Coyote / Coywolf Tracking Becomes Red Fox Tracking
So I finally got out tracking for the first time this winter. It was a really nice feeling to walk around in the small woods near our house, and have time to explore whatever caught my eye. I gave myself about an hour (it was bitterly cold last Friday, and I had other tasks on my list for the day), knowing that the property I was walking is pretty small. I’d guess that the whole thing – both forested sections and the open power lines that divide them – aren’t much more than 30 acres or so. Possibly less.
I discovered two things right away: red foxes, and horrible snow tracking conditions. There had been melting the day before, which led to snow dropping off tree branches above, creating random impressions everywhere. In addition, the melting and re-freezing had made the snow very brittle. Not great substrate for track impressions. And I found no coyote tracks along my walk.
The number of fox trails I came across surprised me. I didn’t do much other than follow the two established walking /biking trails most of the time. I back tracked some of the fox trails, but there were so many of them, and the property so small, that I had to assume that I was just seeing multiple trails from the same individual(s). Aging the tracks would have been a help, but all the tracks were in such poor shape, it was a challenge just to determine species. At one location, I did see what could have been two foxes traveling together.
While both parents usually help out with pup rearing, the mated fox pair doesn’t stay together for the whole year. But studies have found that often times they do keep the same mate for life, and the pair usually start to seek each other out just around this time of year: mid-to-late January. Henry (see references below) states that shortly after they start traveling together, their urine scent marks (of which I’ve found several) start to take on a strong, musky odor, which indicates that they’re getting ready to mate. I’m planning on heading out early next week to see if I can detect an odor from the scent posts.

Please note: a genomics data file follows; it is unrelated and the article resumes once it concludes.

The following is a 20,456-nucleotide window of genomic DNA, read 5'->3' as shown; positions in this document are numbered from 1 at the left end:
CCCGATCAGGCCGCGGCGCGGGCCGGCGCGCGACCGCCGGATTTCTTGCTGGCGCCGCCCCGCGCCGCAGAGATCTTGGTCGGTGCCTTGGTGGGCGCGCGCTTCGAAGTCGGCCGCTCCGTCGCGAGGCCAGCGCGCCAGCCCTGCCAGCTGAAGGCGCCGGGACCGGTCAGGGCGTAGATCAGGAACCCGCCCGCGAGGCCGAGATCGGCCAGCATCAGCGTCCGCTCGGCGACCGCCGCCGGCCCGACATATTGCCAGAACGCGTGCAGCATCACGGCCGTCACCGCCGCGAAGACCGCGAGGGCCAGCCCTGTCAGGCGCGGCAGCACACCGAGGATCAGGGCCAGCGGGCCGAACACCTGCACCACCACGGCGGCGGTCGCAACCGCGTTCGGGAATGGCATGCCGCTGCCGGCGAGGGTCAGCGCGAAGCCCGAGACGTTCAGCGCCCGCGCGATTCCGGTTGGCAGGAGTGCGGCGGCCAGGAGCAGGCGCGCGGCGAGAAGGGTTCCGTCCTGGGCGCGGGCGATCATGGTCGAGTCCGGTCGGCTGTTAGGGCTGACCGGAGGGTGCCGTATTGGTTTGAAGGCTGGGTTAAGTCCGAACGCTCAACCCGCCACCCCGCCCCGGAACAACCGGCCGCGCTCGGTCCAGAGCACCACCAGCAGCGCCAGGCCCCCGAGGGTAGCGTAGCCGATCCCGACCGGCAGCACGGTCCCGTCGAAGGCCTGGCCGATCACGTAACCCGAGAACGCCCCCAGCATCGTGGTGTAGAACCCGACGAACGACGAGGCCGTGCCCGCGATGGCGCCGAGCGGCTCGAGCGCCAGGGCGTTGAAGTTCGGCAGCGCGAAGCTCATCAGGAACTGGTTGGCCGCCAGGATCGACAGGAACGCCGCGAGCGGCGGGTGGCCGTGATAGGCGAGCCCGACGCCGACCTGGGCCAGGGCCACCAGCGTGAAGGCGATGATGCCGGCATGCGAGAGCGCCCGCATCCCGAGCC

Although at times I find winter rather challenging to get through, there are always signs in the natural world that spring will indeed return. Foxes pairing up is one of those signs – granted, a subtle one that most people won’t discover. Another are owls. Great Horned Owls start their courtship in late January/early February, and Barred Owls start just after in February and into early March. In addition, you can always look for swelling buds and hatching insects in February, but it’s the birds that always give me the most hope for spring. Already I can’t wait for the late winter bird calls to begin, as the slowly lengthening daylight triggers chickadees and titmice to start their first songs. What signs in the natural world do you look for to remind you of spring’s return?